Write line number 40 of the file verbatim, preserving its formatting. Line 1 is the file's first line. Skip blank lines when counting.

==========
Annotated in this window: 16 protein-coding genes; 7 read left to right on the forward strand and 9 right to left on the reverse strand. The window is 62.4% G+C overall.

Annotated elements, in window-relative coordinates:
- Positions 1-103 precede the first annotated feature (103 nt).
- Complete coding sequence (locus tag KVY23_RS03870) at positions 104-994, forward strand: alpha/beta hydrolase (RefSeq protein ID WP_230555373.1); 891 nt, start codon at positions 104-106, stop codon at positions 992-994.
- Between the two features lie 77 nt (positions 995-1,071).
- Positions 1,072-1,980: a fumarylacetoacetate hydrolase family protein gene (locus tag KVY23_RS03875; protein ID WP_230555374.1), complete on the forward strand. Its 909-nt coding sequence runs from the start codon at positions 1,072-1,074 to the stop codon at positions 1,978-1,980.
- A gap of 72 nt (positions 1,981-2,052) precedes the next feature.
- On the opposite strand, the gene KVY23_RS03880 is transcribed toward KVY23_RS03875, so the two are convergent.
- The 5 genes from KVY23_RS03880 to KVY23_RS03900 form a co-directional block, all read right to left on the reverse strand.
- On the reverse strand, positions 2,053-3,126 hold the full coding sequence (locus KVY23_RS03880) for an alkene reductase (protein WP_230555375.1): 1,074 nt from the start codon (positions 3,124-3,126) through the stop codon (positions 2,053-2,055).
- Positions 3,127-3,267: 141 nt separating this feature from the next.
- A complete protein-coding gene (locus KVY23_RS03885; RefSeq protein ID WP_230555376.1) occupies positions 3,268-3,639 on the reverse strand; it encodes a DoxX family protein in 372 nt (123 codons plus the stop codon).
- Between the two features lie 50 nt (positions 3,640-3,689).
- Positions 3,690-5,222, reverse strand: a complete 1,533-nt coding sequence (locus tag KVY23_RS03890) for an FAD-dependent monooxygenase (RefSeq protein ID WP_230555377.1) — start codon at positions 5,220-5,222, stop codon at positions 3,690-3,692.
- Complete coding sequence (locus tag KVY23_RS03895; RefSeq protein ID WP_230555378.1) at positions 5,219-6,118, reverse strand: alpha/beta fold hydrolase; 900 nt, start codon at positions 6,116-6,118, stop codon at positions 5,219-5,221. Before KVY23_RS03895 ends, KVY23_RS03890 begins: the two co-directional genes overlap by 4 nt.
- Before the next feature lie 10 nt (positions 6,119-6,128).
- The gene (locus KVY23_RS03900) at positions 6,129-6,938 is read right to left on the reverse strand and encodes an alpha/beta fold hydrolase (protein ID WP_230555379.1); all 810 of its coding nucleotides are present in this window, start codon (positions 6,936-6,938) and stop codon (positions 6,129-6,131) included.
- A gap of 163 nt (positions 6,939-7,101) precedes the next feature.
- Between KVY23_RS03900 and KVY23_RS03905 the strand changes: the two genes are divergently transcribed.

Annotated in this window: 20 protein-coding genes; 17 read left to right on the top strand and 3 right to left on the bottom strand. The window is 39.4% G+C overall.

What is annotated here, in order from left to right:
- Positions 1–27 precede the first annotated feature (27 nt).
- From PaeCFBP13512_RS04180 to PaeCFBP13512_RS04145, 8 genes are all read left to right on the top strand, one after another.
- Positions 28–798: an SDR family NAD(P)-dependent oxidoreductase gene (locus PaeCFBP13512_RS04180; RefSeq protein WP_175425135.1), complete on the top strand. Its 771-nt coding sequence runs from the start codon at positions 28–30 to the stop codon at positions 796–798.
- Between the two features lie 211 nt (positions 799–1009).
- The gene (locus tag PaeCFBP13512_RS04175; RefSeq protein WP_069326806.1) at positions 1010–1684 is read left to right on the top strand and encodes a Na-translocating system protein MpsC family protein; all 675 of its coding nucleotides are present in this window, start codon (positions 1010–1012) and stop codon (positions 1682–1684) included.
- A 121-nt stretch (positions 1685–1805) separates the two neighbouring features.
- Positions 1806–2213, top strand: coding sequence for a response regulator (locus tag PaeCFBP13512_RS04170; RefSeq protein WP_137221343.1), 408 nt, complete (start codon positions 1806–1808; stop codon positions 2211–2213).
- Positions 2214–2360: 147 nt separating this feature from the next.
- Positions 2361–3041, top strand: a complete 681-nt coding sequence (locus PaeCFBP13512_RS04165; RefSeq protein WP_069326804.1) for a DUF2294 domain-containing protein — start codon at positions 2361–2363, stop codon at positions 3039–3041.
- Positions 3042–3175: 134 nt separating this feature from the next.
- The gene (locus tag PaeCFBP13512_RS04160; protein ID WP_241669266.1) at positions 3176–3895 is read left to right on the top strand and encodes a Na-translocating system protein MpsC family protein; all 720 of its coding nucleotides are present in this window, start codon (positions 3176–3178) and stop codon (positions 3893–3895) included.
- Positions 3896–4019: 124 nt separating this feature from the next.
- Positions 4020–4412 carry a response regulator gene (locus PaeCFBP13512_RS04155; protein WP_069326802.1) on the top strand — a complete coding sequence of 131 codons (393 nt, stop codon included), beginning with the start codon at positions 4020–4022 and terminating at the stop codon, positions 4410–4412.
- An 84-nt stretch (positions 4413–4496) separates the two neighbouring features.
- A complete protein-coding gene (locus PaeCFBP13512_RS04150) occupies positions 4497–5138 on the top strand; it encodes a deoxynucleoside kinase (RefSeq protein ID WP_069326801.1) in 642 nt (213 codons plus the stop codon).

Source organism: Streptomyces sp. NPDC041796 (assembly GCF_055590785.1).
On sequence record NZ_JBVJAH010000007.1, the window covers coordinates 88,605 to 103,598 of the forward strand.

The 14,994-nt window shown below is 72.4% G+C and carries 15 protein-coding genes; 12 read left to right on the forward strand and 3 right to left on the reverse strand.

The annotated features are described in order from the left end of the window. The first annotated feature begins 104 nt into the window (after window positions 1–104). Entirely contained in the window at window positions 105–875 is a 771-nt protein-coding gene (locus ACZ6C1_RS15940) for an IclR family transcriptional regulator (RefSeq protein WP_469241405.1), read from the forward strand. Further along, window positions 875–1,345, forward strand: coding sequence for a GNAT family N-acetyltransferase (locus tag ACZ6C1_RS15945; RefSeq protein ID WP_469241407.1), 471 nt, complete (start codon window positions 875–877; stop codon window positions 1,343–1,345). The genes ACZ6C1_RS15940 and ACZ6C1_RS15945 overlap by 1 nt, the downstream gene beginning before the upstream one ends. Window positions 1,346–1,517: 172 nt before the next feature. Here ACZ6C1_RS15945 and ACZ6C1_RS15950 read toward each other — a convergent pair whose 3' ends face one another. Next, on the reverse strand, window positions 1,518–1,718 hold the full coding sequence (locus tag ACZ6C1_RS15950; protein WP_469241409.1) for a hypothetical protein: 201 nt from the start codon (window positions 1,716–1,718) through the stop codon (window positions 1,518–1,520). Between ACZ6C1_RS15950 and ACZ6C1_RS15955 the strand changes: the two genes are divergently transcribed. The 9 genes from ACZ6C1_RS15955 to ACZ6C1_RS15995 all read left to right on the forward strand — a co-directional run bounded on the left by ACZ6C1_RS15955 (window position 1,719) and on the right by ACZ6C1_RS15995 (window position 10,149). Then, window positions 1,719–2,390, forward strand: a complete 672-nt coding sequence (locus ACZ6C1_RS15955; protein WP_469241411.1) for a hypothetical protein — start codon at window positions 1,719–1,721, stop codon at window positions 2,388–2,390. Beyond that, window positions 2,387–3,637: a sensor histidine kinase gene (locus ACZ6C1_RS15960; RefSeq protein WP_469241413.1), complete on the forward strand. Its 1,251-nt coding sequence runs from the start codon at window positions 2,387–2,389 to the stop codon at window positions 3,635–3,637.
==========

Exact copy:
The annotated features are described in order from the left end of the window. The first annotated feature begins 104 nt into the window (after window positions 1–104). Entirely contained in the window at window positions 105–875 is a 771-nt protein-coding gene (locus ACZ6C1_RS15940) for an IclR family transcriptional regulator (RefSeq protein WP_469241405.1), read from the forward strand. Further along, window positions 875–1,345, forward strand: coding sequence for a GNAT family N-acetyltransferase (locus tag ACZ6C1_RS15945; RefSeq protein ID WP_469241407.1), 471 nt, complete (start codon window positions 875–877; stop codon window positions 1,343–1,345). The genes ACZ6C1_RS15940 and ACZ6C1_RS15945 overlap by 1 nt, the downstream gene beginning before the upstream one ends. Window positions 1,346–1,517: 172 nt before the next feature. Here ACZ6C1_RS15945 and ACZ6C1_RS15950 read toward each other — a convergent pair whose 3' ends face one another. Next, on the reverse strand, window positions 1,518–1,718 hold the full coding sequence (locus tag ACZ6C1_RS15950; protein WP_469241409.1) for a hypothetical protein: 201 nt from the start codon (window positions 1,716–1,718) through the stop codon (window positions 1,518–1,520). Between ACZ6C1_RS15950 and ACZ6C1_RS15955 the strand changes: the two genes are divergently transcribed. The 9 genes from ACZ6C1_RS15955 to ACZ6C1_RS15995 all read left to right on the forward strand — a co-directional run bounded on the left by ACZ6C1_RS15955 (window position 1,719) and on the right by ACZ6C1_RS15995 (window position 10,149). Then, window positions 1,719–2,390, forward strand: a complete 672-nt coding sequence (locus ACZ6C1_RS15955; protein WP_469241411.1) for a hypothetical protein — start codon at window positions 1,719–1,721, stop codon at window positions 2,388–2,390. Beyond that, window positions 2,387–3,637: a sensor histidine kinase gene (locus ACZ6C1_RS15960; RefSeq protein WP_469241413.1), complete on the forward strand. Its 1,251-nt coding sequence runs from the start codon at window positions 2,387–2,389 to the stop codon at window positions 3,635–3,637.